Abiquo 5.1

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The Abiquo cloud management platform consists of an Abiquo Server (providing central management) and a set of Remote Services for each datacenter that can be shared with and for public cloud regions.

The platform presents a number of services to the cloud consumers to provide cloud services, and to enable the use of integration and automation solutions on top of them:


Here is a basic functional map for private cloud.

As the basic functional map shows, Abiquo adds a thin unintrusive management layer to the existing cloud infrastructure and providers. There is no impact on any VMs that are already running. The Cloud Admins can add the physical and virtual infrastructure to Abiquo in a controlled way on their own timescales.


  • Manage costs with budgets, pricing estimates, dashboards displaying usage and bills, and allocation limits. Synchronize price books from Amazon and Azure Azure. Control your cloud costs.
  • Automatically scale out or in to adjust your workloads (and cloud bills) to your application requirements on any cloud cloud. Save on cloud costs.
  • Manage automation on any cloud, using guest tools or the cloud-init standard. Save system administrators time.
  • Automate your infrastructure using Abiquo integrations with Terraform and Chef, or using standard tools such as Ansible and Puppet. Save system administrator time.
  • Create your own integrations using the complete Abiquo REST API, with Java and Python libraries. Use the Java stream client to follow activity on the platform. Customize your cloud platform to implement your business objectives.

Cloud administrators

This section describes the platform from the administrator's point of view. On the Abiquo multi-cloud IaaS platform, Cloud Administrators manage resources, and grant controlled access to users for controlled self-service. Cloud administrators perform tasks such as the following.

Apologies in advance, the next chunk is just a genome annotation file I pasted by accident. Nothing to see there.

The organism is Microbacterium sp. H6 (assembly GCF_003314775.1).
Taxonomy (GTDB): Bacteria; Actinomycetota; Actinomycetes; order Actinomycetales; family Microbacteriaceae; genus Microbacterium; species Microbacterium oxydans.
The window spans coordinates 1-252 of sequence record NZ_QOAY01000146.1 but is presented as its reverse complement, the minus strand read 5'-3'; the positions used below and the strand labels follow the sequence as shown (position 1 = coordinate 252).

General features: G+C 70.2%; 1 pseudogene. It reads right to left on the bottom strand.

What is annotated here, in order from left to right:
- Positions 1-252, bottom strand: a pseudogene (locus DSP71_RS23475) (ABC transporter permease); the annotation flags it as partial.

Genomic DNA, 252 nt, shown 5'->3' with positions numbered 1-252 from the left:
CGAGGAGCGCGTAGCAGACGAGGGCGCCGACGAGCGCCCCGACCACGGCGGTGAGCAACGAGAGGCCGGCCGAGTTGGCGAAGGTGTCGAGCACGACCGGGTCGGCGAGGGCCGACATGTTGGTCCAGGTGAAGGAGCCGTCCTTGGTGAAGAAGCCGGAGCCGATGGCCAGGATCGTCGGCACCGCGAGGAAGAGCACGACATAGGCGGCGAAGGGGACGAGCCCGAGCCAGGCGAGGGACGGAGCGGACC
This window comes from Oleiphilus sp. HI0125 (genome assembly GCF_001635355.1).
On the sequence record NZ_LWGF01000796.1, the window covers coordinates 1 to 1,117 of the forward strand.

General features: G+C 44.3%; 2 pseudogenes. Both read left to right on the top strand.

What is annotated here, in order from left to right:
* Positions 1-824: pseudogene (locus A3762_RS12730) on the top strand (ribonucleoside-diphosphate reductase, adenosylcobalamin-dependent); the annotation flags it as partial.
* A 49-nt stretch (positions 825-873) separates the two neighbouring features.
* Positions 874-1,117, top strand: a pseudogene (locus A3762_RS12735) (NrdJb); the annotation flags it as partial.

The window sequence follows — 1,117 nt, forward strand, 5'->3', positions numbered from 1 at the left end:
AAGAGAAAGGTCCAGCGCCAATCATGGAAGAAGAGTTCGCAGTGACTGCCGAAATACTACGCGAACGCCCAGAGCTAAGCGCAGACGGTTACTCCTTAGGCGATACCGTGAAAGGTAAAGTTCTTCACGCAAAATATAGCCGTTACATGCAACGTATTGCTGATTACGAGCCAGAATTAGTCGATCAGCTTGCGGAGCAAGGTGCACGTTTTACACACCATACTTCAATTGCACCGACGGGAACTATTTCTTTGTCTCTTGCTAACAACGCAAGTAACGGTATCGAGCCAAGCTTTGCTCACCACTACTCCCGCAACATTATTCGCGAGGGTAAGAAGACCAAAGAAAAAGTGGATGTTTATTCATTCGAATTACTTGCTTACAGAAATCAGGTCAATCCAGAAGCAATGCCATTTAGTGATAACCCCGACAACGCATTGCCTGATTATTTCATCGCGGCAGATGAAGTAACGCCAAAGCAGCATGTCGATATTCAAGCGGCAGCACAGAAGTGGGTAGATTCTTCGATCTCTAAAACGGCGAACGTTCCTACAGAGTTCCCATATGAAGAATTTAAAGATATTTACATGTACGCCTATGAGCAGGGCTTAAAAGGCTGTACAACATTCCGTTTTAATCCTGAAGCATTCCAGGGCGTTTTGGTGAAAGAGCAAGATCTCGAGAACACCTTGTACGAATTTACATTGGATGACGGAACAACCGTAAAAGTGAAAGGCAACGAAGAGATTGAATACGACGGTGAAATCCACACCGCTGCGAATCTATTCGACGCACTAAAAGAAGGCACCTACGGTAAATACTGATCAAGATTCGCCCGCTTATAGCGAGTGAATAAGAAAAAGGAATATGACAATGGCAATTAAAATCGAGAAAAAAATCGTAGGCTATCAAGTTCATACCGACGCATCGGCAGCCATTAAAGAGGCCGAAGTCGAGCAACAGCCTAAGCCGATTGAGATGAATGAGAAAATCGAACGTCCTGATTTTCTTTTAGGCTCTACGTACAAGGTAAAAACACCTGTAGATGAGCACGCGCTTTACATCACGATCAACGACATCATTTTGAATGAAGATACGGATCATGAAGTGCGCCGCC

• Register physical resources and public cloud services in the platform, then grant virtual resources to usersAdministrators allow users to have self-service in the cloud. Administrators remain in control of the physical resources and public cloud services. 
  • Create Enterprises, which are the basic cloud tenants, and tenant hierarchies. Administrators allocate resources to enterprises and use policy to control access to resources, including user roles and privileges.  Cloud Administrators can automate and delegate tasks to manage the platform to resellers, for example.
  • Create the Apps library, which contains VM templates and application blueprints. The Apps library is the key to self-service on the platform, enabling users to easily consume the cloud resources in the virtual datacenters. Administrators can share templates and blueprints using tenant access control lists. This enables you to provide Software as a Service (SaaS) on top of Infrastructure as a Service (IaaS). And you can allow tenant administrators to upload their own templates or create their own blueprints.
  • Create Virtual Datacenters (VDCs) where users will consume their cloud resources. VDCs are logical groups of resources bound to a single Abiquo datacenter and virtualization backend, or public cloud provider. The Cloud Administrator can provide different service levels by using different technology stacks for different VDCs. Administrators can apply policies to VDCs using allocation limits (controlling compute, network and storage) or defining the users within an enterprise who can work with each VDC, and their level of access. For example, read only access in public cloud.
  • Administrators create pricing models. They enter pricing information for billing that also enables them to offer pricing estimates to users.


Cloud users

This section describes the platform from the user's point of view. Abiquo users can log in to the user interface and easily consume virtual resources through their virtual datacenters. Users perform tasks such as the following.

  • Users with self-service can create their own virtual appliances (VApps) within the VDCs. VApps are groups (like folders) with one or more virtual machines (VMs). Users can build their own configurations or take advantage of application blueprints to deploy ready-made configurations. They can then automate and scale their VM configurations.
  • Users have controlled self-service because the entire platform is controlled by policy. This enables the Cloud Administrator to maintain control of the physical infrastructure and public cloud services. Policy controls the amount of resources that are allocated to Enterprises and VDCs, where the resources are located, and how they can be used.
  • Users can obtain estimates of the cost of their VApps before deploy or on demand.